“You know you want to,” he surprised her by saying, a smile turning up his lips.
How did he know that? That rumor that he was prescient came back, but maybe she was just showing herself somehow.
“I don’t know that at all,” she lied.
He closed his eyes for a moment, and his smile got wider. When his eyes opened, they looked straight at hers. “I guess you’ll have to take my word for it.”
Butterflies skittered through her, and her core burned. Her interest was clear, and she stopped trying to deny it. “I guess I will,” she whispered.
“That a yes?”
She nodded, feeling the stain of embarrassment move over her face and neck.
“Come on. My place is in the Heliopolis district.”
Second thoughts? Where were her second thoughts? Why was she so sure this was right? But she was, so she took his hand and they went to his mansion in the affluent neighborhood. She’d never been in this part of town before, and she drank it all in, soaking up the luxury as though it was a dream she’d awaken from at any moment.
It was not a dream. It was all too real, and minutes later she lay naked in his arms. They made love rapidly, coupling breathlessly. She’d never felt such urgency before. A little while later, they did it again, far more slowly, but it was every bit as fulfilling.
“I have to back to my place,” Lorelei told him a few hours later. I need to get some sleep before I get back to the dig. There will be a huge hoopla over the find.”
She felt him nod, as a movement under where she rested her head on his chest.
“I’ll call a taxi.”
“No, I’ll take you.”
There was an awkward moment, but Lorelei tried to make it funny. “Well, I sure can’t walk. Not in those heels!”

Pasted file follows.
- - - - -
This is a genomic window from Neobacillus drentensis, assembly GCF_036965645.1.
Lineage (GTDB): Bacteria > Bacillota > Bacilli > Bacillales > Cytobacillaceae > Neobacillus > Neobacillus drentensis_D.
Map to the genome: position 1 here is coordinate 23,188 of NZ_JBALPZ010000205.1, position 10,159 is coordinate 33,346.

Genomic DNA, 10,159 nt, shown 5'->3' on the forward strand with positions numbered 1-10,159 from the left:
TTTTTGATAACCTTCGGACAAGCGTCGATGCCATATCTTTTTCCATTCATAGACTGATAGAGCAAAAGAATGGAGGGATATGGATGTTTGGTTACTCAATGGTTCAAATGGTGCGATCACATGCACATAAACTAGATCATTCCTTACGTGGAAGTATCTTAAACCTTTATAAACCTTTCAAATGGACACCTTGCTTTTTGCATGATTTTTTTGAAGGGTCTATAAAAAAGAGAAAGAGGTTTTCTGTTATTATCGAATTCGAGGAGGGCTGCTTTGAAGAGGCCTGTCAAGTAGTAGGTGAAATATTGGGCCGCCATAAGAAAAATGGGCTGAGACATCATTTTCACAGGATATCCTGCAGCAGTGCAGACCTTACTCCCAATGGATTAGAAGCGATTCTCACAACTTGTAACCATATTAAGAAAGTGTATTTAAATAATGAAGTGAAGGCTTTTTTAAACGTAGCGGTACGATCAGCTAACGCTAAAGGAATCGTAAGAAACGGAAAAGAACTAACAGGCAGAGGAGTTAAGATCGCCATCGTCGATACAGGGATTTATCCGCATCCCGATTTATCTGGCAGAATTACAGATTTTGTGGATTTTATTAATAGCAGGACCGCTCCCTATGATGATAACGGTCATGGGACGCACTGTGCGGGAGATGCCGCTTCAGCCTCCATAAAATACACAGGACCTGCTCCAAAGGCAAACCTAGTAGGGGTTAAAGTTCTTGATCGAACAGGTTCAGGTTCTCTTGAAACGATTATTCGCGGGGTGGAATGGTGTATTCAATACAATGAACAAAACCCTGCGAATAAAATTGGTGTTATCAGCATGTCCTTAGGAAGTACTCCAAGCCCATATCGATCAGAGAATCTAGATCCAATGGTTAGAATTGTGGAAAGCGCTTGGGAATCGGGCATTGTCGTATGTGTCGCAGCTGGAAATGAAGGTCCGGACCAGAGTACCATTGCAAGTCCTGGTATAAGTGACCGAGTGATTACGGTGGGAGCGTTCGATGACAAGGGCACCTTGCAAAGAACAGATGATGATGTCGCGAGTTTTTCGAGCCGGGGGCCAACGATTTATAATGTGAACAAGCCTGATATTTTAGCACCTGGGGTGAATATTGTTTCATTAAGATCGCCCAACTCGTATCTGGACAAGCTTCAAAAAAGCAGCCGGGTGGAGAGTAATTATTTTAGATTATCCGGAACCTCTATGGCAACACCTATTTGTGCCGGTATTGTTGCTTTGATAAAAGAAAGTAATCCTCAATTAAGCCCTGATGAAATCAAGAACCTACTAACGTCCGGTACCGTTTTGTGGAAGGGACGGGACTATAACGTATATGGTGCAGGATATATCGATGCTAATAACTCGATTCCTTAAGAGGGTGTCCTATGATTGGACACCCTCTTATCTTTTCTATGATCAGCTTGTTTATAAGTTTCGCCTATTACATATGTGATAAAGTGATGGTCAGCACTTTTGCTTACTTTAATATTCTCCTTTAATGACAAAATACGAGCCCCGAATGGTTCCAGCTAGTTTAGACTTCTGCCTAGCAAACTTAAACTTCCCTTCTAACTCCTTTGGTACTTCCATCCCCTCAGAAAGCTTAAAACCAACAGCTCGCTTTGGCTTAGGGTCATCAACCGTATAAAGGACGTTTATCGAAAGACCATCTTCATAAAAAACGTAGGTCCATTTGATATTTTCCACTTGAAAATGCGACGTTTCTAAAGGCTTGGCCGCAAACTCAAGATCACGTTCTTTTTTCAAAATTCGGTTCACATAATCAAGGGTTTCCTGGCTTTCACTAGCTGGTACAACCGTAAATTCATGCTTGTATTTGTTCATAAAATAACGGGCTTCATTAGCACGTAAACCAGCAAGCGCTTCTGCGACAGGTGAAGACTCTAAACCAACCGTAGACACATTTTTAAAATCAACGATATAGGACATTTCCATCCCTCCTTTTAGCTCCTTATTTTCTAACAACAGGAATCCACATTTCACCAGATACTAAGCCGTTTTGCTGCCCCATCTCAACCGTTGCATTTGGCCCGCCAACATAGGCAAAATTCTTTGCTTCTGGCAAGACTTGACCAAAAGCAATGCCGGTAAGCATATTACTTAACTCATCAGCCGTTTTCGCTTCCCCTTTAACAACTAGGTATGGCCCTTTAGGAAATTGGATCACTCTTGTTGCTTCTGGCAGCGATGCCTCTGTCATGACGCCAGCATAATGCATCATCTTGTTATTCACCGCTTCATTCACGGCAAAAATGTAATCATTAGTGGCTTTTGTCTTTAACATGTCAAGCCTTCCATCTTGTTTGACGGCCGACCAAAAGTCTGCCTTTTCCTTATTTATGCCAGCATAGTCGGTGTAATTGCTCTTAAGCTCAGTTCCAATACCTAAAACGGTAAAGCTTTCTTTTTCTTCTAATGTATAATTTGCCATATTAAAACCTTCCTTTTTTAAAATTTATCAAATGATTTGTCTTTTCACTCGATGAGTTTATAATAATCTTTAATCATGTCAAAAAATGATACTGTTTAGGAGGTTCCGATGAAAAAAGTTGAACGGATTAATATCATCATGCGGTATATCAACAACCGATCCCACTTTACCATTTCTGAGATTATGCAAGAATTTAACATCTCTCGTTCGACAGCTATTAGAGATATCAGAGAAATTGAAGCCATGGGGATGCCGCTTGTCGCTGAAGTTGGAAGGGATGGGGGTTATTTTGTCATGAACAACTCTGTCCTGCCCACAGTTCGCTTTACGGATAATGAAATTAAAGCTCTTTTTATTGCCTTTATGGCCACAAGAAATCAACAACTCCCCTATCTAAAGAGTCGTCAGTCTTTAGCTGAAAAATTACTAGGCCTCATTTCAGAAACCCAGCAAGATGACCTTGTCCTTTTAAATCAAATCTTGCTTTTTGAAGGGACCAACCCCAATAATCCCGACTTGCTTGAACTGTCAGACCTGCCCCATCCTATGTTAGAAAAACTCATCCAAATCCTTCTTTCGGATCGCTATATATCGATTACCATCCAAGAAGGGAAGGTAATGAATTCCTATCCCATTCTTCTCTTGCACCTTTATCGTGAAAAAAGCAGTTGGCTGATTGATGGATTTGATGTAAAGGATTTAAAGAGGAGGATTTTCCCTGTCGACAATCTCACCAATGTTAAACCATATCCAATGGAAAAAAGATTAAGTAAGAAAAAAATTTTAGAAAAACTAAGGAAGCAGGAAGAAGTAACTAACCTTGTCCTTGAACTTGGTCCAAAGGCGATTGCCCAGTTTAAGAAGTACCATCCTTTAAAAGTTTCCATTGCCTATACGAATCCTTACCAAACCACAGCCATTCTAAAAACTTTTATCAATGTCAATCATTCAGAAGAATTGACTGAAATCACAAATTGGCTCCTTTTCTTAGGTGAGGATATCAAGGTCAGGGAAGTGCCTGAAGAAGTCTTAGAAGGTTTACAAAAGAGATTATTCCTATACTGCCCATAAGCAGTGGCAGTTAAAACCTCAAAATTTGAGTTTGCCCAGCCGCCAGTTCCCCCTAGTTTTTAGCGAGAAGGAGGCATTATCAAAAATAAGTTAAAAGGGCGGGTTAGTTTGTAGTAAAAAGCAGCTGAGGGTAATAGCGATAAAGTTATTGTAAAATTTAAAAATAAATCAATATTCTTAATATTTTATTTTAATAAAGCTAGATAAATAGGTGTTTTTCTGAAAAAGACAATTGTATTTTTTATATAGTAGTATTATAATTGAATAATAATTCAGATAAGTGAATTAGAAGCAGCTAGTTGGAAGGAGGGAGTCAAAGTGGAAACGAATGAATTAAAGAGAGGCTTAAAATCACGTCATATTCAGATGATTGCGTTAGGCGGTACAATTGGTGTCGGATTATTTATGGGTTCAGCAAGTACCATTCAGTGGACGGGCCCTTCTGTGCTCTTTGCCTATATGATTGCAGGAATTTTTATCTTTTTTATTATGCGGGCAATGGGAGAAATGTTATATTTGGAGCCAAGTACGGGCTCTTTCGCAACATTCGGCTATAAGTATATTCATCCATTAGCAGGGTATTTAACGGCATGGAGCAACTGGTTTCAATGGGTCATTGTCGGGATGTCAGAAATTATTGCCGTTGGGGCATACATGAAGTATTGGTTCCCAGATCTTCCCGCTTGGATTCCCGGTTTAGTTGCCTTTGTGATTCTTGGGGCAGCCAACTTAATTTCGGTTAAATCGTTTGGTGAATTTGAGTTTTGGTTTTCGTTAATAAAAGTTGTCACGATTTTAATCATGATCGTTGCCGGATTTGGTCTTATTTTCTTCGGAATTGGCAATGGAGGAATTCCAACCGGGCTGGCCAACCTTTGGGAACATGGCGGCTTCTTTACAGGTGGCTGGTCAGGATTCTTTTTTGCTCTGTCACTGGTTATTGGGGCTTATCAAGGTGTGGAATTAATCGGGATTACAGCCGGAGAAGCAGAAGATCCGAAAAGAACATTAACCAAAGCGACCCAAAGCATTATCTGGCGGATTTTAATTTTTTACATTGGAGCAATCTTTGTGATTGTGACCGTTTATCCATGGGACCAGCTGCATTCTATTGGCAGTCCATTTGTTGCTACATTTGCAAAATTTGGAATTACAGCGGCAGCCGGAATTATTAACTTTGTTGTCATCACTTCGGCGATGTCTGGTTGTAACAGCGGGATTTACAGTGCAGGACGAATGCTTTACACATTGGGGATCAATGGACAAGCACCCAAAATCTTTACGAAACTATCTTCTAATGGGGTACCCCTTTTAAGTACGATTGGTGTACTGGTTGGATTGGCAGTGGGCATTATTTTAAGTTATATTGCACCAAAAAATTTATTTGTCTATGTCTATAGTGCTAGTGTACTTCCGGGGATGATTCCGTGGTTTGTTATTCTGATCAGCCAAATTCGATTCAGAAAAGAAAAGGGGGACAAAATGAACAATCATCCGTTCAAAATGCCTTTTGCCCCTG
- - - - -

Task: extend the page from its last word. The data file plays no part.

His chest rumbled with a laugh, and she parted from him. As she dressed, he did too, but she felt his eyes on her. She wondered if this one encounter would—could—lead to more. But it was best if she made no plans. This was Gill Quinn and he could have his pick of women.
They drove to her place in silence. Lorelei was sure it was over, and that hurt. But, she also knew that what her mama had told her was true: why buy the cow if you can get the milk for free? She’d already given him any advantage she might have when she spent the night with him.
Her tiny suite was dusty and lonely when she got inside. Gill had declined her offer to come in. Saying goodbye, knowing it was final, was painful, but his smile was gentle. This situation was clear, why belabor it or go with an undignified snit?
The day, however, had not been a disaster, far from it. She had the vessel in her purse and the memory of a few hours with a wonderful man. After she dressed for bed, she wanted to take one more look at the vessel, just to reassure herself that it was all true.
She opened her purse and looked inside. The vessel lay there, shiny and beautiful, but next to it was an ancient golden comb and a pair of hand-wrought golden earrings that had clearly been part of the bounty of her dig. Astounded, she touched the objects reverently. Where had they come from? How had they gotten into her bag? They were going to make her career!
Next to them, was a folded slip of paper bearing a few letters and numbers. It said, “Call me. –G-” and his phone number.
Lorelei sat down fast. The man was magical. Her life had taken on a lustre she could never have imagined the day before. The vessel was only the beginning.
There will be more in this series of short stories, though Gill and Lorelei’s story is over. I’ll consult the next prompt and see what I can come up with. Thank you for coming by!